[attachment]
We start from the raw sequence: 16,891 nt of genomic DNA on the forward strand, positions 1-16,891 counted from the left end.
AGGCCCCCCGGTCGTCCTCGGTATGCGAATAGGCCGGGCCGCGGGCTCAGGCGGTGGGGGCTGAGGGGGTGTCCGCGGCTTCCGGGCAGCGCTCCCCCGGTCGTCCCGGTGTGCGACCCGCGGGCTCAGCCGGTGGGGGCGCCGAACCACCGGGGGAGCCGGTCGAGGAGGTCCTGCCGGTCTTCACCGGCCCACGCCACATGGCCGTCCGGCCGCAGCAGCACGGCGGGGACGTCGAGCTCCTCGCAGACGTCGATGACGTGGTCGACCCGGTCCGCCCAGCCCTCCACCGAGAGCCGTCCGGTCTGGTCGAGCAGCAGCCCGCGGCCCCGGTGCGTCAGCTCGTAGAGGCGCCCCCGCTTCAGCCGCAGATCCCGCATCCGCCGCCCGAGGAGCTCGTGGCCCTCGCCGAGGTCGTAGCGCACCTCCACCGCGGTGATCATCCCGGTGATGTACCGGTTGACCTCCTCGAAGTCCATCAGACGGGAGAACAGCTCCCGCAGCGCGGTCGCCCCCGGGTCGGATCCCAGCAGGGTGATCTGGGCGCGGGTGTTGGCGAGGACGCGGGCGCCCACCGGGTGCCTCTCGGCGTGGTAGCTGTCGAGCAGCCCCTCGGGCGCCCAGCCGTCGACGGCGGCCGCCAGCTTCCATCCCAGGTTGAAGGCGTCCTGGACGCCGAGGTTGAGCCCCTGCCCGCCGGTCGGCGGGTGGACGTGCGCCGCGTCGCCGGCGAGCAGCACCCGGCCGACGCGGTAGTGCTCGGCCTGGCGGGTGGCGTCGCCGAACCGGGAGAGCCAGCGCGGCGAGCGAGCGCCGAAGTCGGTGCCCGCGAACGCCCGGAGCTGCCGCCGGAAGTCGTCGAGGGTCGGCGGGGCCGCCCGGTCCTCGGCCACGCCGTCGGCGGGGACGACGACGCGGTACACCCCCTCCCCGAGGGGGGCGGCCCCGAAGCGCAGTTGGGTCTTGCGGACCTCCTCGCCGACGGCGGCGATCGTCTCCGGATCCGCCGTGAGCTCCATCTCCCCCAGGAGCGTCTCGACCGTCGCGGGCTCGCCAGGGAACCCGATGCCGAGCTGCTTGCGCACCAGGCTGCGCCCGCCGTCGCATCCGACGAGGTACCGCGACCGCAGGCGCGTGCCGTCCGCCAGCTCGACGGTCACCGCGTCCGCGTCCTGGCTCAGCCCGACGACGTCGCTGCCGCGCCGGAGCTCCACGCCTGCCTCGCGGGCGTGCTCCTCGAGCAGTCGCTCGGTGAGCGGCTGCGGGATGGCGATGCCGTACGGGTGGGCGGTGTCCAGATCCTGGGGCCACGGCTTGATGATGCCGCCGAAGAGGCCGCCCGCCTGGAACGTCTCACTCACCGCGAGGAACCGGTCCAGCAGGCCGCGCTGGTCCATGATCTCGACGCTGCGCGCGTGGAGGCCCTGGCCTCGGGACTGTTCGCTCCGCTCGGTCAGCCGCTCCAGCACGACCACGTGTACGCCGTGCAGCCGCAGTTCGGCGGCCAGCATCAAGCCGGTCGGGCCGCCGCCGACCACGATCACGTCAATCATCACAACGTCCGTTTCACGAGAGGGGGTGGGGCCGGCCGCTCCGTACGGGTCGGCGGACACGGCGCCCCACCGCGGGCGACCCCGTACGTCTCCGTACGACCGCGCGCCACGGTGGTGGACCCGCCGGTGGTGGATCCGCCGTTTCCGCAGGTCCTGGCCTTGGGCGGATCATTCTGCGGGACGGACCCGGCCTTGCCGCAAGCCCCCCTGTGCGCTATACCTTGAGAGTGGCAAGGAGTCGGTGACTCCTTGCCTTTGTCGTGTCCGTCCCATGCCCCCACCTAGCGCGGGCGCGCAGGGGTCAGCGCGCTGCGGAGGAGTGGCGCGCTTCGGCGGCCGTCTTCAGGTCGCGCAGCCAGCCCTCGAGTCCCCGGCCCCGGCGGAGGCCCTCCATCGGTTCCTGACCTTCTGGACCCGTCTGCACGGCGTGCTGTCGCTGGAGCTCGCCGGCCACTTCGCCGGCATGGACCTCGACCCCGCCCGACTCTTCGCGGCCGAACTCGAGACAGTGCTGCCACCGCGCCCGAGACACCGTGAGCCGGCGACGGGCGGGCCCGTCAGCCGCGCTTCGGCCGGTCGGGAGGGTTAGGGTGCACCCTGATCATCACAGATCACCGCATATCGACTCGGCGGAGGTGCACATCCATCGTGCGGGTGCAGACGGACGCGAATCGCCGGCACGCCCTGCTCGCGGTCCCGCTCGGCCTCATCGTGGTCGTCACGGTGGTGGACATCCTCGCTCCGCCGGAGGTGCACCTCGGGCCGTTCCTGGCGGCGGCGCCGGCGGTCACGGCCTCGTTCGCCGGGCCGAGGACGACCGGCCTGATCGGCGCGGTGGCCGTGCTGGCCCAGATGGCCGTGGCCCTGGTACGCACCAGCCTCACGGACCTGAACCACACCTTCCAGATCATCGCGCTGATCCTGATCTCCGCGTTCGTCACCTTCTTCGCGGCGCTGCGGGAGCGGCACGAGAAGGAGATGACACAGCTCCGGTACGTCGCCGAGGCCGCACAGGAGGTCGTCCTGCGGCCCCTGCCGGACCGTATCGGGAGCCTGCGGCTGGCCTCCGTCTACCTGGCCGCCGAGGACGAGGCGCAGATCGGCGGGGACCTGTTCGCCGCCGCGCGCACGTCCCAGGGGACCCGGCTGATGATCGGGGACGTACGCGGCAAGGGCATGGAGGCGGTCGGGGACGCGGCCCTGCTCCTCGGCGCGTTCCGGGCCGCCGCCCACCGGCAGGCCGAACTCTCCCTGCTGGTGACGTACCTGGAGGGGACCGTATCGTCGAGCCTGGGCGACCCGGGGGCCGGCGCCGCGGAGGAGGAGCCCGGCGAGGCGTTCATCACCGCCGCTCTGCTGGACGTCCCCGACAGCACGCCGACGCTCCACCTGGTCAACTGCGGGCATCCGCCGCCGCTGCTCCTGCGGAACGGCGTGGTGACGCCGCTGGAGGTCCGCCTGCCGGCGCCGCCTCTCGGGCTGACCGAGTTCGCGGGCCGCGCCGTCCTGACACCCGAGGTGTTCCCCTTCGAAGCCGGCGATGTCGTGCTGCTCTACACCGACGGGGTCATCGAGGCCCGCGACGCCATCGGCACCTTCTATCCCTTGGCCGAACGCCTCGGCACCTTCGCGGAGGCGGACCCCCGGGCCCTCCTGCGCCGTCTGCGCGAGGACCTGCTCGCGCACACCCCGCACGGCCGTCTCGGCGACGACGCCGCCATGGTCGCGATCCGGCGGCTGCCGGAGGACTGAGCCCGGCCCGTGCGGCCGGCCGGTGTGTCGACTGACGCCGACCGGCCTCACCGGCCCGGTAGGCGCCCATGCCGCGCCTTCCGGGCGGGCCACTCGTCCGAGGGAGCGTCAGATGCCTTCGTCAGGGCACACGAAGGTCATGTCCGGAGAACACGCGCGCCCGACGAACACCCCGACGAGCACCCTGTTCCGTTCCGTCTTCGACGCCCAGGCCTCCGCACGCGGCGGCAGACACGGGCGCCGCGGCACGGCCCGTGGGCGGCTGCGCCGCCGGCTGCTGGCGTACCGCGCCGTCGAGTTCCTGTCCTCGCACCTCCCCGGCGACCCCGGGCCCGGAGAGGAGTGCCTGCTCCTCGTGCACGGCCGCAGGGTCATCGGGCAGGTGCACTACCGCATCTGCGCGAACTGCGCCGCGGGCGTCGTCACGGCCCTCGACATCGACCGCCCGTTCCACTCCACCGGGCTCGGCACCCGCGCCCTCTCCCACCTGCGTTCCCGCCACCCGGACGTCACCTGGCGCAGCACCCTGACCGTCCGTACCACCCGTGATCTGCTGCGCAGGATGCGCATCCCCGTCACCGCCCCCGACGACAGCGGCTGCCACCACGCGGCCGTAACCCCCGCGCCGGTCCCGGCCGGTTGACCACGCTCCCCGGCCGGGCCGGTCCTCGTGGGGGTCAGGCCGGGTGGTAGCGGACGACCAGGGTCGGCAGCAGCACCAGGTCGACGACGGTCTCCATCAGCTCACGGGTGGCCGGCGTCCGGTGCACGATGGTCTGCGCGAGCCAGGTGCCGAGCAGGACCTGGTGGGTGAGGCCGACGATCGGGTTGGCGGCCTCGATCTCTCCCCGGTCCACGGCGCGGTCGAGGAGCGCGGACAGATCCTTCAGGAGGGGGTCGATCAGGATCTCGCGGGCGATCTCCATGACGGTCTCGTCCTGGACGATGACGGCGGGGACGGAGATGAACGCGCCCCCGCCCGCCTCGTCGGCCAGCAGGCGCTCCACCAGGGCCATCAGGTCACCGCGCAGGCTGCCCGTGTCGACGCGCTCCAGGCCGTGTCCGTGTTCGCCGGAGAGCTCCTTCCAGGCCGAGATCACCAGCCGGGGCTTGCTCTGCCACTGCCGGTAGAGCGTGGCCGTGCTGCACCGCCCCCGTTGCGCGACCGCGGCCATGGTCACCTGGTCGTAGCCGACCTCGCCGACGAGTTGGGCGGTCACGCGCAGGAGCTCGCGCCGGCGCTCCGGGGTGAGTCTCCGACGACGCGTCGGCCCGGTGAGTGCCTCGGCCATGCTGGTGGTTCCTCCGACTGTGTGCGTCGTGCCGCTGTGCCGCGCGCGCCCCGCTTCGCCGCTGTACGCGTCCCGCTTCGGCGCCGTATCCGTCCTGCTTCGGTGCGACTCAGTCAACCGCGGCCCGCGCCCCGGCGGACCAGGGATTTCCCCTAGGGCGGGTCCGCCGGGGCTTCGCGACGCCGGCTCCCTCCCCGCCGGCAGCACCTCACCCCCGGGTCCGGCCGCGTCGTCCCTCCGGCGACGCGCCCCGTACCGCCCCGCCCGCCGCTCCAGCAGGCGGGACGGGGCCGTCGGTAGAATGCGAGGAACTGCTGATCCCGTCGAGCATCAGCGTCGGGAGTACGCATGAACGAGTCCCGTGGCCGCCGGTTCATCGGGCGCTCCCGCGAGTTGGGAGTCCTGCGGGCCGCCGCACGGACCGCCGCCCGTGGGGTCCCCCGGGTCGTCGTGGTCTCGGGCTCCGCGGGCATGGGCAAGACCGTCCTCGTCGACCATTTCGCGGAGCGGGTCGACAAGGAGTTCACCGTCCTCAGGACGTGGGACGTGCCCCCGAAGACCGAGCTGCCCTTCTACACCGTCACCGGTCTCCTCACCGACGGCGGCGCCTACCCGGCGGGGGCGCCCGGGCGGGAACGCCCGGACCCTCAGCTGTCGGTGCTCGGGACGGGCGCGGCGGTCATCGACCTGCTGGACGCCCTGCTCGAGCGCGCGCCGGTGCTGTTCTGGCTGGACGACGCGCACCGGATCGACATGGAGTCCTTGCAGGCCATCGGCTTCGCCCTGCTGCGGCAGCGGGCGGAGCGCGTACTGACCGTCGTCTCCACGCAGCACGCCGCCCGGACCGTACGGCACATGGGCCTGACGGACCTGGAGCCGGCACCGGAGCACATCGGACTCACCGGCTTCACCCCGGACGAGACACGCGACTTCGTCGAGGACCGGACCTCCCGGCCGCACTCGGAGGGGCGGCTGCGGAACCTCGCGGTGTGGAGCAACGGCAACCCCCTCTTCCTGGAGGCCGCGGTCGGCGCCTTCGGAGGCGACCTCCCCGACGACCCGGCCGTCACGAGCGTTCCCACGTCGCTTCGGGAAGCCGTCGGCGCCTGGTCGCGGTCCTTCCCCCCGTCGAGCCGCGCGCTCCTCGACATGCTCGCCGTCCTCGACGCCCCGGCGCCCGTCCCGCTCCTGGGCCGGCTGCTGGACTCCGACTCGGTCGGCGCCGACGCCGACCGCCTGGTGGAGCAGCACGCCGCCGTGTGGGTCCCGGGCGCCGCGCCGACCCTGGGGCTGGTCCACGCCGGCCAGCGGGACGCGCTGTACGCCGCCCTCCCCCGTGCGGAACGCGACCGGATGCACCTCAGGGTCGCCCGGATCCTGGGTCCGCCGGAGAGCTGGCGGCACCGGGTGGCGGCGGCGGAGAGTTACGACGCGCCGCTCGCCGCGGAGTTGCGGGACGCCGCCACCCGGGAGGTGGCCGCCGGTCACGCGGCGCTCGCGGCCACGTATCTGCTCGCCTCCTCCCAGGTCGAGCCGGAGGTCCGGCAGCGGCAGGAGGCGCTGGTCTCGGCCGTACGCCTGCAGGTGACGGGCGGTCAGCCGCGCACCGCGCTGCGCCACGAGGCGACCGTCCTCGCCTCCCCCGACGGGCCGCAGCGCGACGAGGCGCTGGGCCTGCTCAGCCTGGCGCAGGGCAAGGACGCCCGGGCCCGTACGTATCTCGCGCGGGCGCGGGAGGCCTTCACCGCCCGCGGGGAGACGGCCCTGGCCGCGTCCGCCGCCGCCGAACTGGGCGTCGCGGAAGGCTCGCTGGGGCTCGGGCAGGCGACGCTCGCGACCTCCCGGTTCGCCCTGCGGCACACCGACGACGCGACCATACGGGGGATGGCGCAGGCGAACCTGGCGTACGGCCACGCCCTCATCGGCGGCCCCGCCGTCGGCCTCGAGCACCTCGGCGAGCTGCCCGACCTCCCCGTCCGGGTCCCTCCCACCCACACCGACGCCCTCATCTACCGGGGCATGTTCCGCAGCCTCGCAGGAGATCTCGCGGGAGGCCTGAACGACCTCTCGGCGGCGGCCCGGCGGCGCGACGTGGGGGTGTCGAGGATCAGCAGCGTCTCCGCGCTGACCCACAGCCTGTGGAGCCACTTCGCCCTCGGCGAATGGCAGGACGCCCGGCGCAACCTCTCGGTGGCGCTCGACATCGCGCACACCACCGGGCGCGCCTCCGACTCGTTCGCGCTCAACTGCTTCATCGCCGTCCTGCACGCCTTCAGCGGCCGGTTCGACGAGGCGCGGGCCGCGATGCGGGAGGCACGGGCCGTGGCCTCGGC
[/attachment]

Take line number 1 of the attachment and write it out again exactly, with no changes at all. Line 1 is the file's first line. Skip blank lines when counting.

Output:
We start from the raw sequence: 16,891 nt of genomic DNA on the forward strand, positions 1-16,891 counted from the left end.